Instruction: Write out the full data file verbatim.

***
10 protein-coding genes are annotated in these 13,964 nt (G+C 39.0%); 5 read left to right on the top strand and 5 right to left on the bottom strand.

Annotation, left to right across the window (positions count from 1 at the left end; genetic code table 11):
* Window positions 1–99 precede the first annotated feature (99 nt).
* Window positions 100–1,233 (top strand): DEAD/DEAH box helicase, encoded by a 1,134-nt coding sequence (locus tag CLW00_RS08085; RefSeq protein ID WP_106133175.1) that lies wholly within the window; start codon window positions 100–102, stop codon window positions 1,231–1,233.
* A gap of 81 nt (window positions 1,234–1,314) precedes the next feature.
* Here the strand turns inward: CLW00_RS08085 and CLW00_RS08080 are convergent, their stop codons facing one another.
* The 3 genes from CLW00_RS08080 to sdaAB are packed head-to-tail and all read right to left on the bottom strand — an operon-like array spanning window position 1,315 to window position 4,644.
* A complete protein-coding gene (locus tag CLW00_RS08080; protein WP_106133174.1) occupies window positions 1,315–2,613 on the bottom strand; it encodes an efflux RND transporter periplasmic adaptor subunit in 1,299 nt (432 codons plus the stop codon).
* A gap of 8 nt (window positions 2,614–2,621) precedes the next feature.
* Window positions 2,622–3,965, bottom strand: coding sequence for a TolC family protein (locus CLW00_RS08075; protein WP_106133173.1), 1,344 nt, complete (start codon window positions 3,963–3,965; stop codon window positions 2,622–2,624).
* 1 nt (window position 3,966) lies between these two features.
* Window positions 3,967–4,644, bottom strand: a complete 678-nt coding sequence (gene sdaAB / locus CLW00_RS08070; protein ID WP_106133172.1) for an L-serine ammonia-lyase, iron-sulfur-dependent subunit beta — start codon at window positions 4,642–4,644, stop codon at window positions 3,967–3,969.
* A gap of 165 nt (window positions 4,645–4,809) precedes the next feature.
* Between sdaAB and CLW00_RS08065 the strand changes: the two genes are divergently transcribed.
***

10 protein-coding genes are annotated in these 13,964 nt (G+C 39.0%); 5 read left to right on the top strand and 5 right to left on the bottom strand.

Annotation, left to right across the window (positions count from 1 at the left end; genetic code table 11):
* Window positions 1–99 precede the first annotated feature (99 nt).
* Window positions 100–1,233 (top strand): DEAD/DEAH box helicase, encoded by a 1,134-nt coding sequence (locus tag CLW00_RS08085; RefSeq protein ID WP_106133175.1) that lies wholly within the window; start codon window positions 100–102, stop codon window positions 1,231–1,233.
* A gap of 81 nt (window positions 1,234–1,314) precedes the next feature.
* Here the strand turns inward: CLW00_RS08085 and CLW00_RS08080 are convergent, their stop codons facing one another.
* The 3 genes from CLW00_RS08080 to sdaAB are packed head-to-tail and all read right to left on the bottom strand — an operon-like array spanning window position 1,315 to window position 4,644.
* A complete protein-coding gene (locus tag CLW00_RS08080; protein WP_106133174.1) occupies window positions 1,315–2,613 on the bottom strand; it encodes an efflux RND transporter periplasmic adaptor subunit in 1,299 nt (432 codons plus the stop codon).
* A gap of 8 nt (window positions 2,614–2,621) precedes the next feature.
* Window positions 2,622–3,965, bottom strand: coding sequence for a TolC family protein (locus CLW00_RS08075; protein WP_106133173.1), 1,344 nt, complete (start codon window positions 3,963–3,965; stop codon window positions 2,622–2,624).
* 1 nt (window position 3,966) lies between these two features.
* Window positions 3,967–4,644, bottom strand: a complete 678-nt coding sequence (gene sdaAB / locus CLW00_RS08070; protein ID WP_106133172.1) for an L-serine ammonia-lyase, iron-sulfur-dependent subunit beta — start codon at window positions 4,642–4,644, stop codon at window positions 3,967–3,969.
* A gap of 165 nt (window positions 4,645–4,809) precedes the next feature.
* Between sdaAB and CLW00_RS08065 the strand changes: the two genes are divergently transcribed.